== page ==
At a breakfast event in Lisbon hosted by the British-Portuguese Chamber of Commerce (BPCC), TAP shareholder and founder of JetBlue, David Neeleman said it was imperative that Lisbon had a new international airport as the current facility at Portela -Humberto Delgado International Airport - could no longer deal with current levels of air traffic .
"We need a new airport. We can't wait five years. A terminal equivalent to Terminal 2 at Portela could be built in six months, so we can have something up and running in two years," he said.
While he welcomed low-cost carriers and admitted there was space in the markert for both low-cost and ordinary commercial airlines, the executive made it clear that "everyone should pay for their own airport".
"I'm not paying for Ryanair to come here and take away our business and provide them with an airport to boot. No one should accept this!" he added.
The company he runs with Humberto Pedrosa, Atlantic Gateway (Gateway Consortium) has a 45% share in TAP. David Neeleman said he was focused at TAP on paying off 600 million euro worth of debt from November 2018 in instalments of 10 million euro per month.
He also said that that he believed TAP could end the year in profit but admitted that "we have to lower costs and become more efficient."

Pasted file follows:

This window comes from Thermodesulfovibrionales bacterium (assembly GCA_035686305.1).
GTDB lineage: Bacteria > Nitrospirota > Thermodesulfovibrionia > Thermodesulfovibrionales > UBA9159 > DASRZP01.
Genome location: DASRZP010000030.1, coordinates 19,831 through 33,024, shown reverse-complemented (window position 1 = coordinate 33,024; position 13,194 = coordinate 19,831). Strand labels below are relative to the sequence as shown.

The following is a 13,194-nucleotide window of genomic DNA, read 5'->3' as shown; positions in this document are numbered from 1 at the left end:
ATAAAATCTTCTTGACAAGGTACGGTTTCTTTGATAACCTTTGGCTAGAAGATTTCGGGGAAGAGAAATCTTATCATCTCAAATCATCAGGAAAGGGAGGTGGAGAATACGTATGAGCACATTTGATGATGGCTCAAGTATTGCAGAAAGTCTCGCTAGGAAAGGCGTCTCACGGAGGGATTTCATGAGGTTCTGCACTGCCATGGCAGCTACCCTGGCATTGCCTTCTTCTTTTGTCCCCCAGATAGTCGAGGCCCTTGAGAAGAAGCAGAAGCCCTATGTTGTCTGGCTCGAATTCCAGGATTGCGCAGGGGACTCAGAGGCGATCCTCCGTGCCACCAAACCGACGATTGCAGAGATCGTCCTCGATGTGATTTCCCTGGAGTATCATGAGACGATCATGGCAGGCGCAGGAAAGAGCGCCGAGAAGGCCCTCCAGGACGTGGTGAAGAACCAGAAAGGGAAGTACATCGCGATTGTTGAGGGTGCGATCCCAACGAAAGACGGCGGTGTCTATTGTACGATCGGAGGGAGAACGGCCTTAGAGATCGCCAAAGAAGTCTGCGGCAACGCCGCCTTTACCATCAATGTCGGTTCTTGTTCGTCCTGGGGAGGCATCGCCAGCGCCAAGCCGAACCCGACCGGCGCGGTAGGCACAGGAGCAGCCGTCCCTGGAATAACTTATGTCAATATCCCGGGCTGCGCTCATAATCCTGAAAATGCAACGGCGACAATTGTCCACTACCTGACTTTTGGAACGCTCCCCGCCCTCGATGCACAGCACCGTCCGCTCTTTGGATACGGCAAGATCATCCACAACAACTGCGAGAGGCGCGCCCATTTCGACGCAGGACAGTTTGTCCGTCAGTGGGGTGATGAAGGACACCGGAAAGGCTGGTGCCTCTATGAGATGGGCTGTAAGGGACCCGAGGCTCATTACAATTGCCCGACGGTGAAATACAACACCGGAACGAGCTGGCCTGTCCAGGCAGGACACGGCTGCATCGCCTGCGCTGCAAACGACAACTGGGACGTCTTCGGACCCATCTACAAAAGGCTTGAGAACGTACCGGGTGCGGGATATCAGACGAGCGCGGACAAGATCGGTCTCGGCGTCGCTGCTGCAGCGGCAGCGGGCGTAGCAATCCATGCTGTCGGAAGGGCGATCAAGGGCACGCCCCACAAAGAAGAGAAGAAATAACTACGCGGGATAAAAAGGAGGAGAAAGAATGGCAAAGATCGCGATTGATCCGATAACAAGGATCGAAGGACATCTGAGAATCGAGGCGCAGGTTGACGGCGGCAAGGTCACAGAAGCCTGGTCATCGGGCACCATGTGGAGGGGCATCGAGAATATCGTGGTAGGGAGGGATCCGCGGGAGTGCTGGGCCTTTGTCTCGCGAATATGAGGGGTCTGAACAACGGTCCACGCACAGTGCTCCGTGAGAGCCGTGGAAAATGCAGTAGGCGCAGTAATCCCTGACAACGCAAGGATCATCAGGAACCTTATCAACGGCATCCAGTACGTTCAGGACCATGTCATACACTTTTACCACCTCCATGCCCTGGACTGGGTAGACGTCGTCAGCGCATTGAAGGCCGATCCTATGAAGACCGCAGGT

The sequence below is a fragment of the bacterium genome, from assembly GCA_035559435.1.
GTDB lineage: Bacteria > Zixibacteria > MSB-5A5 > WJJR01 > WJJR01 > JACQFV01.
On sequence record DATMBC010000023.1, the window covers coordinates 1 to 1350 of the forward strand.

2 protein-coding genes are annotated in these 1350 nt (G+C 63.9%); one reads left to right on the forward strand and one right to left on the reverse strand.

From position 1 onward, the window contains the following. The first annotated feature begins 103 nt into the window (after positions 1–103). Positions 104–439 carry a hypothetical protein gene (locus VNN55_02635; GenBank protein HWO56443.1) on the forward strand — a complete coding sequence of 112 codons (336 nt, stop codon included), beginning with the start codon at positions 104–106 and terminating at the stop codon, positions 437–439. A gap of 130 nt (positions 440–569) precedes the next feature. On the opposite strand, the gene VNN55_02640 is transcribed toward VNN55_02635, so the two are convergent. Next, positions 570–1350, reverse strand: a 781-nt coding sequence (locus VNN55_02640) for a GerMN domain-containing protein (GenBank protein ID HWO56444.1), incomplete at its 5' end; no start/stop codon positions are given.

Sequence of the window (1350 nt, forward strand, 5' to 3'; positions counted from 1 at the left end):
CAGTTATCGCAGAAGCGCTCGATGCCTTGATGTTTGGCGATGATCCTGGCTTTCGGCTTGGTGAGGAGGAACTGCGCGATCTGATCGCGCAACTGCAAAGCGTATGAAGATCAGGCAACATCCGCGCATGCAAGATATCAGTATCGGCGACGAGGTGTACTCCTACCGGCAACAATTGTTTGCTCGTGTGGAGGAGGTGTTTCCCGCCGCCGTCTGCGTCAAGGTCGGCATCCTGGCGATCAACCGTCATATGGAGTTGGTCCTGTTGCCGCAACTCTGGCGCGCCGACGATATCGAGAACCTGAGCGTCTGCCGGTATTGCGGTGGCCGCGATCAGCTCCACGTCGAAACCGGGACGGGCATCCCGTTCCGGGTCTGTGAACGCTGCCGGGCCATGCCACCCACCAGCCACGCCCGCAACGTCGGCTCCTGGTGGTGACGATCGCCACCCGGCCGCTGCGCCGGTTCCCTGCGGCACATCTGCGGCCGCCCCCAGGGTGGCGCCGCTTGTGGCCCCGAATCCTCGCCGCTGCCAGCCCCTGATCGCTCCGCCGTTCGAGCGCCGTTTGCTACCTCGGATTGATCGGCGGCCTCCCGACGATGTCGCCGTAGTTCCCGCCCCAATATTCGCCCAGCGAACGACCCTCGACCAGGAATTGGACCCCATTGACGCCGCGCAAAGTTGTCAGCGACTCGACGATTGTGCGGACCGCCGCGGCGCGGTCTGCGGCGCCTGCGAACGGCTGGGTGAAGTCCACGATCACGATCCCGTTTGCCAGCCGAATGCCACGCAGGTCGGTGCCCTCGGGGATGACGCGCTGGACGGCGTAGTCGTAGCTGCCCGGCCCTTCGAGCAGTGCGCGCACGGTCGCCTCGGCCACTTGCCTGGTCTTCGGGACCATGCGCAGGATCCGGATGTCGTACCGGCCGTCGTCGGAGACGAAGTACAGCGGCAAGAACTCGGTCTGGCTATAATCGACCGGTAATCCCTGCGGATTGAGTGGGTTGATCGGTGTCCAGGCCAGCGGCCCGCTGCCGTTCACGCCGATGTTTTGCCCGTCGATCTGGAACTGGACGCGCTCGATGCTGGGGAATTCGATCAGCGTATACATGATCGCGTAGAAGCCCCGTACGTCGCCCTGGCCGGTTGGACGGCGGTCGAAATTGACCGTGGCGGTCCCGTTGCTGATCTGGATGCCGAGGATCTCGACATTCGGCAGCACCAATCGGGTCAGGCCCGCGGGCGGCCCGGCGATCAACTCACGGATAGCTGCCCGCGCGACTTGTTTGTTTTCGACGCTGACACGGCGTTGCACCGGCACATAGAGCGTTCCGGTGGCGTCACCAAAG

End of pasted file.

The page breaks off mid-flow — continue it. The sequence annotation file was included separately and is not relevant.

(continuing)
"The lack of a suitable airport is TAP's main challenge. "When the number of passengers grows by 25% the infrastructure need to keep pace. There are people who want to visit Portugal and we have to say 'no' Portugal his closed between such and such an hour because there's no capacity at the airport in Lisbon," he said.
"There are hours of the day when flights are forced to be grounded because of lack of slots the other end," he added.
He explained that both the Government, TAP and the Portuguese airports authority ANA needed to work together to resolve the problem. "We know there are negotiations underway with the Air Force to purchase Montijo" he continued.
The airline mogul, who has founded 4 commercial airlines - Morris Air, Westjet, JetBlue Airways and Azul Brazilian Airlines -, and whose Gateway Consortium bought the share of TAP in June 2015, said that TAP was considering opening new routes to Chicago and San Francisco with the goal of making the most of partnerships with JetBlue.
By Chris Graeme